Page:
Monday dawned as a bright and clear, nippy and breezy day of September in Alaska (the breeze helps keep the bugs at bay). Rural Alaska Community Action Program staff scurried to set up signage and prepare the raw land for a groundbreaking ceremony. This groundbreaking would signal the end of two training programs and the beginning of dream fulfillment for eight new homeowners.
Local dignitaries and housing partners joined eight new homeowners in breaking ground for self-help homes to be built in Sterling, a Kenai Peninsula community in south-central Alaska.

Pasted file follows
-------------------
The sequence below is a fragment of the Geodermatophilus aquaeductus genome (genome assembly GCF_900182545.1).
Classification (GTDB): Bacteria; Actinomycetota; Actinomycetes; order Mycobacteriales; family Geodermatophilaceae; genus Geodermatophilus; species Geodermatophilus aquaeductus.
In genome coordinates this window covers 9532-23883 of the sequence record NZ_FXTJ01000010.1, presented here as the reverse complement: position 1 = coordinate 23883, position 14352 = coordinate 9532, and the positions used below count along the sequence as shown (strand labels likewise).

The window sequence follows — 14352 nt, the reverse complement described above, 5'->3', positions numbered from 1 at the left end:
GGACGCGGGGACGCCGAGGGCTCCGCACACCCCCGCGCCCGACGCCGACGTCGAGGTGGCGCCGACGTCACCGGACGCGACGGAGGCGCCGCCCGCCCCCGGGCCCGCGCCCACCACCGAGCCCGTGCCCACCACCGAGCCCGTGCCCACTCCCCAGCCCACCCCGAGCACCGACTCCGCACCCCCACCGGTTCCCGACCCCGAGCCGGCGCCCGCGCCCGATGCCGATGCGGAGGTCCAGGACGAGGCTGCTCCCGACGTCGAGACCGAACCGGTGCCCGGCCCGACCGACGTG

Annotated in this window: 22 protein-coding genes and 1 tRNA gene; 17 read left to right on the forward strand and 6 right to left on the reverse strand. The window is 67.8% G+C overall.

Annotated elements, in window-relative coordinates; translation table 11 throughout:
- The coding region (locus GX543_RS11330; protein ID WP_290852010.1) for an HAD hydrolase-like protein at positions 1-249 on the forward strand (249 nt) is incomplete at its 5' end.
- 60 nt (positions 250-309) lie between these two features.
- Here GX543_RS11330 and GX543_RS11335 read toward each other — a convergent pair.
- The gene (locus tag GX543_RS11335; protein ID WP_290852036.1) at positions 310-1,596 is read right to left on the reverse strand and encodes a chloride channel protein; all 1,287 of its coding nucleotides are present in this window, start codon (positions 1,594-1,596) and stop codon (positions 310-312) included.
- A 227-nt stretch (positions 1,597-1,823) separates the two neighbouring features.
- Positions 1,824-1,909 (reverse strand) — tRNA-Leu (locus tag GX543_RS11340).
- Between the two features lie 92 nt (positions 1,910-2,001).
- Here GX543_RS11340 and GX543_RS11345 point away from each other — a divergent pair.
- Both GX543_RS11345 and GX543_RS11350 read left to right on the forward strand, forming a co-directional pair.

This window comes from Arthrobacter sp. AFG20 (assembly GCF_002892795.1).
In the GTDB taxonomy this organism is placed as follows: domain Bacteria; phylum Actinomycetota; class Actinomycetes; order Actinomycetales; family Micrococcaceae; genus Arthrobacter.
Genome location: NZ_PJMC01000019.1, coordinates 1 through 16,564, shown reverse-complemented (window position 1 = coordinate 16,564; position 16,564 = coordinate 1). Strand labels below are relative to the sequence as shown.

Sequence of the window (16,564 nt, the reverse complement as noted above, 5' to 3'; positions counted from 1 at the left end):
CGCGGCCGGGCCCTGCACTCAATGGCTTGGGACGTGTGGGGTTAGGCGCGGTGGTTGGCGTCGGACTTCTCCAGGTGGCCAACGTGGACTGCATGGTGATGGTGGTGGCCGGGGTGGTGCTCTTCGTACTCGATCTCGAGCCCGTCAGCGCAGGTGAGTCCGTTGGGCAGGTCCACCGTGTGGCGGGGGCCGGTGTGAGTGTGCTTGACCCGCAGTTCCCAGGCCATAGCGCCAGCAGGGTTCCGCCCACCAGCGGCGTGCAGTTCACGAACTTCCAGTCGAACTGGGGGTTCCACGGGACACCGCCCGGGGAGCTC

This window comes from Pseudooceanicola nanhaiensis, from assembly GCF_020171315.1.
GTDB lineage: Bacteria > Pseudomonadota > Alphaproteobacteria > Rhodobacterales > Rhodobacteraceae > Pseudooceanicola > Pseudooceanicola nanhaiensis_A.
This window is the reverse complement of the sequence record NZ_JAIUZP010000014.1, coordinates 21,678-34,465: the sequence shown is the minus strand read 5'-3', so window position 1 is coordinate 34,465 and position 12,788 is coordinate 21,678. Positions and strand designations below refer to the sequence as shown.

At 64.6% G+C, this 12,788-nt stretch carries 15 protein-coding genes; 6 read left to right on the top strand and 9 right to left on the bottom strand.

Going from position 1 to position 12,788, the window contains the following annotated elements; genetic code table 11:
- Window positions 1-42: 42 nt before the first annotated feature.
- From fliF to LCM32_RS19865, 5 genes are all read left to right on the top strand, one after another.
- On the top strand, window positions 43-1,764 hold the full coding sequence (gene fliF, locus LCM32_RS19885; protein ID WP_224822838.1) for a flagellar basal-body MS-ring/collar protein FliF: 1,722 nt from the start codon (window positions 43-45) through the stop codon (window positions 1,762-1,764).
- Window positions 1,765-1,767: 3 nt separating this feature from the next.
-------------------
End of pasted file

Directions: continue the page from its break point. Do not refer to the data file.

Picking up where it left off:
A five-way partnership, designed and created by RurAL CAP, contributed to the success of the training in preparation for the actual home construction. In addition to RurAL CAP, other partners were Key Bank, Rural Local Initiatives Support Corporation, USDA Rural Development, and HUD. RurAL CAP put HUD's Rural Housing and Economic Development Program to work doing the outreach to find the new homeowners and to prepare them for homeownership through financial fitness classes and homeownership construction workshops.
So on that September day, joining the housing partners, Kenai Borough Assembly members and other local dignitaries from Alaska's Kenai Peninsula, eight prospective new homeowner families took beribboned shovels in hand and dug the first hole in the ground. Next spring, there will be eight new, energy-efficient, affordable homes � all built with sweat equity � standing where the ceremony took place.